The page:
Porchetta traditionally comprises a whole pork loin and belly, but roasting only the shoulder is definitely more practical in your home's kitchen. The shoulder is arguably the tastiest cut of the pig -- and when it is coated with this fragrant rub and slow roasted, definitively so. Check out Canadian celebrity chef Mark McEwan's slow-roasted pork shoulder with pear mostarda.
Serves: 8 to ten people
20 sage leaves, minced
leaves from three thyme, minced
Leaves from three springs rosemary, minced
Two cloves of garlic, minced
1 tsp (5 ml) toasted fennel seeds, ground
1 boneless skin-on pork shoulder
2 tbsp (30 ml) of olive oil
salt and cracked black pepper
1/2 cup (125 ml) white wine
1 tbsp (15 ml) aged wine vinegar
1/2 (125 ml) oregano pesto
1 batch pear mostarsa
Preheat oven to 275 degrees F or 140 degrees C.
In a small bowl, combine the sage, thyme, rosemary, garlic, and fennel seeds, mix well.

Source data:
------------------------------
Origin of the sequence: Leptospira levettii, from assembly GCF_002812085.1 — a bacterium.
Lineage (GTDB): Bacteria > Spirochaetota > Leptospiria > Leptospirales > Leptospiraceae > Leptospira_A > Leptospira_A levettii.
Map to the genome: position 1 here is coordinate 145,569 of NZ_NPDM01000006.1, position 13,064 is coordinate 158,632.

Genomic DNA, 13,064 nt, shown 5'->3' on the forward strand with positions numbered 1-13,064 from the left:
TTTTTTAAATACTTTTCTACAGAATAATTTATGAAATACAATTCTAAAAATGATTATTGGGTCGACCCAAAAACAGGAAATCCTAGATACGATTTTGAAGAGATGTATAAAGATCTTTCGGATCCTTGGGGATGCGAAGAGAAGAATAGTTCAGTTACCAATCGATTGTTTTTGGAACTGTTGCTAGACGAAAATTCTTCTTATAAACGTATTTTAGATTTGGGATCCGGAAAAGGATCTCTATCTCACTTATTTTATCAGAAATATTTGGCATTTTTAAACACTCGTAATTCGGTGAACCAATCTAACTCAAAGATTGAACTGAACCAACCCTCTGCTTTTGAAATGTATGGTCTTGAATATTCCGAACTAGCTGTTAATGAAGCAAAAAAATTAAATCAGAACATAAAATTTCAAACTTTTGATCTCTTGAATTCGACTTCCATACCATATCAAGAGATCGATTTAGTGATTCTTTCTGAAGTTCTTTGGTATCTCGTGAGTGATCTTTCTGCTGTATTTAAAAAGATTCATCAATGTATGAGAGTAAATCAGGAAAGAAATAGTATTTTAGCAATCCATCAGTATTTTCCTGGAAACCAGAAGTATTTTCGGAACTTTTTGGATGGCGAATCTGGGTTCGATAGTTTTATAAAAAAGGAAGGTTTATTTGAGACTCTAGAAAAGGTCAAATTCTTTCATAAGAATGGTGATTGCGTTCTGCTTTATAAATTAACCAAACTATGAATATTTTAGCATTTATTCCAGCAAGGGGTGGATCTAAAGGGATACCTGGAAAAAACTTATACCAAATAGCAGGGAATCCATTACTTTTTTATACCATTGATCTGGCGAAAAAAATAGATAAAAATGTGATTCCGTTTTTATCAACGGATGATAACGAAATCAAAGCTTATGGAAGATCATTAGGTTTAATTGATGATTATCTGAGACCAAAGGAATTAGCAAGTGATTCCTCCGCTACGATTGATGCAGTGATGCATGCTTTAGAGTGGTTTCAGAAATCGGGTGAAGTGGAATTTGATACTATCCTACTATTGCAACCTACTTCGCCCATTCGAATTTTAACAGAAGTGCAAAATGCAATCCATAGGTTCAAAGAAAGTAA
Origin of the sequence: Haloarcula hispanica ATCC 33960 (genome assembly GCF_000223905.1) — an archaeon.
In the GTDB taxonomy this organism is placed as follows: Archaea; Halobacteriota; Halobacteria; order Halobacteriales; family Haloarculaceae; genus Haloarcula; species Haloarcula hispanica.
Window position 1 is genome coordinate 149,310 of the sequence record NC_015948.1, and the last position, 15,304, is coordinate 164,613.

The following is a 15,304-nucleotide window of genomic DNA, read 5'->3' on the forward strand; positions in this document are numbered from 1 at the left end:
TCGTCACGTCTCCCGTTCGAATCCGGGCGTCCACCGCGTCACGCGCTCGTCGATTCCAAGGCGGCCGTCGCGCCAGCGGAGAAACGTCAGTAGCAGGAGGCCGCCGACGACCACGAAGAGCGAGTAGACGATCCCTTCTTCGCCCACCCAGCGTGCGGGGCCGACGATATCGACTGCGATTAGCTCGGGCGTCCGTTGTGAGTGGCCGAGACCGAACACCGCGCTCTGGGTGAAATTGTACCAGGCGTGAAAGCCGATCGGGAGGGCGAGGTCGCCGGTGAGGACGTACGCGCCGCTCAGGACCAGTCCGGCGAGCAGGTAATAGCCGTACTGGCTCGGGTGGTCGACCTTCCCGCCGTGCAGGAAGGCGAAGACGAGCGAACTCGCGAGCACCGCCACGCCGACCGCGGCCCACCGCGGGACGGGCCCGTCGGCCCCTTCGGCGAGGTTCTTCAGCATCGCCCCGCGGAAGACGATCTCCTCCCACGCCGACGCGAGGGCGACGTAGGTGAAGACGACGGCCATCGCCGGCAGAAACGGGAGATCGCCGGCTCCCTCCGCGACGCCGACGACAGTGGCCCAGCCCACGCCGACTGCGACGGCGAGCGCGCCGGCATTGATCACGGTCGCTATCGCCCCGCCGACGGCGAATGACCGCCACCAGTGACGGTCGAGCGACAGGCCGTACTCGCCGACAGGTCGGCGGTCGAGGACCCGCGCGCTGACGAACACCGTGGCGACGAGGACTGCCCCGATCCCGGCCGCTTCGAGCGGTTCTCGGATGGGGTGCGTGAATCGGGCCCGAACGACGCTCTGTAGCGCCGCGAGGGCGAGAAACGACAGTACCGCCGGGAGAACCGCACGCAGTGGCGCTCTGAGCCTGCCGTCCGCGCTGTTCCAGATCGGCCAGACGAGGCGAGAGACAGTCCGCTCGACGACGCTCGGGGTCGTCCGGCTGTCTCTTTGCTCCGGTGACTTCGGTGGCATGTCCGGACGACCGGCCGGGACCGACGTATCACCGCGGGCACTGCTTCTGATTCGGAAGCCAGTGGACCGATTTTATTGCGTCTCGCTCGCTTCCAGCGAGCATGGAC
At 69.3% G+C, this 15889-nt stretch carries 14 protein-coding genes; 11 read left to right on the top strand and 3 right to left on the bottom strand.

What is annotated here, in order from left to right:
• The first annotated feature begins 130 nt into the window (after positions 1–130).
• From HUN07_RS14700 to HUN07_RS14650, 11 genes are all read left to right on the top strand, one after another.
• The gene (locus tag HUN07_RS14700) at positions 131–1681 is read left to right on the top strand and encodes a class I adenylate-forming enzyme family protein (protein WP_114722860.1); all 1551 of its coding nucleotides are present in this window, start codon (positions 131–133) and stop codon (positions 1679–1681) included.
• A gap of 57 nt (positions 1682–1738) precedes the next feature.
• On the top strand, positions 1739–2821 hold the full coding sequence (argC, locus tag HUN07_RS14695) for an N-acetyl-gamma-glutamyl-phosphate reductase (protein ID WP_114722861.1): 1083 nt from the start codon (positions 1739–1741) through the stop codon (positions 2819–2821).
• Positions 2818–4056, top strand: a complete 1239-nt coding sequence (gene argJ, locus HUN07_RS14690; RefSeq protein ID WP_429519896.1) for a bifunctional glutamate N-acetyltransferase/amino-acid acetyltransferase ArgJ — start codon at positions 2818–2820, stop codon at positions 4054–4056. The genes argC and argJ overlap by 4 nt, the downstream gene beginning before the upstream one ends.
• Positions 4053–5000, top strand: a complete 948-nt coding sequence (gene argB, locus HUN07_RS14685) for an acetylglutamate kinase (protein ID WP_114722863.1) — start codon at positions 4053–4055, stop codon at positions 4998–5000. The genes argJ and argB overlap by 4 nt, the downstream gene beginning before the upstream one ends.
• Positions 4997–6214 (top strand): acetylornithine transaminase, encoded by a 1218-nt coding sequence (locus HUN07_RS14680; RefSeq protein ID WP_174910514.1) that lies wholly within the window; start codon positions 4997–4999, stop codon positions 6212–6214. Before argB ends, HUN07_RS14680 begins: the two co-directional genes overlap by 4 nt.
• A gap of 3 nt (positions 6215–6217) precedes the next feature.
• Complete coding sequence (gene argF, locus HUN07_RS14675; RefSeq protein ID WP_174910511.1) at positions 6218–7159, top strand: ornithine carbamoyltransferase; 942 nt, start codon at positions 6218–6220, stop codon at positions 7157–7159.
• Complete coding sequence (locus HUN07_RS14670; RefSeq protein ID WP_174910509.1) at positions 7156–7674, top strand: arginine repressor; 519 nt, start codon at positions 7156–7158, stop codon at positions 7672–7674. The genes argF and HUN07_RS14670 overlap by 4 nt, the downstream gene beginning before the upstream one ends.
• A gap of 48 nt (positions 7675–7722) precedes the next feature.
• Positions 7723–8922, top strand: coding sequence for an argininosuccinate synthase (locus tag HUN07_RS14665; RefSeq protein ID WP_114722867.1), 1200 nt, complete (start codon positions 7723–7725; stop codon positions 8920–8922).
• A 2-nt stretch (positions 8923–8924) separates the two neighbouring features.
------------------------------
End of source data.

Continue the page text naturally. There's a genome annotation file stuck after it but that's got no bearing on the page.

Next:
Rub the pork with the olive oil and season it with salt and black pepper. Sprinkle with the rub on all sides, pressing it lightly into the meat.
Arrange the pork skin side up and score the skin in a grid without cutting all the way through the meat. Now flip the meat over. If it does not sit relatively flat, carefully butterfly this section that bulges.
Roll the pork as tightly as possible, in such a way that the skin ends up fully exposed on the outside. Tie it snugly with butcher's twine.
Place the pork on a rack in the roasting pan, and loosely tent with foil. Transfer to the oven and roast, basting every 30 minutes or so, for about six hours -- until a meat thermometer inserted into the thickest park of the cut registers at 75 degrees C. Transfer the pork to a cutting board.
Pour the excess fat from the roasting pan. Place over high heat.
Add the wine and stir vigorously to free all the drippings stuck to the bottom of the pan. When they appear fully dissolved, pass through a sieve into a saucepan.
Bring to a shimmer over medium-low heat, whisk in the cornstarch mixture, and simmer for two minutes.
Taste and adjust seasonings. Adjust acidity to taste with he vinegar, adding only a few drops at a time (and without necessarily using all of it).
Side Dish Suggestions: Roast potatoes with rosemary and garlic. Roman cauliflower with cheese sauce. Sauteed Tuscan black jale with speck. Spring peas with carrots and rabbit sauce. Grilled radicchio di treviso with balsamic dressing.
Suggested Wine: Chianti Classico or Aglianico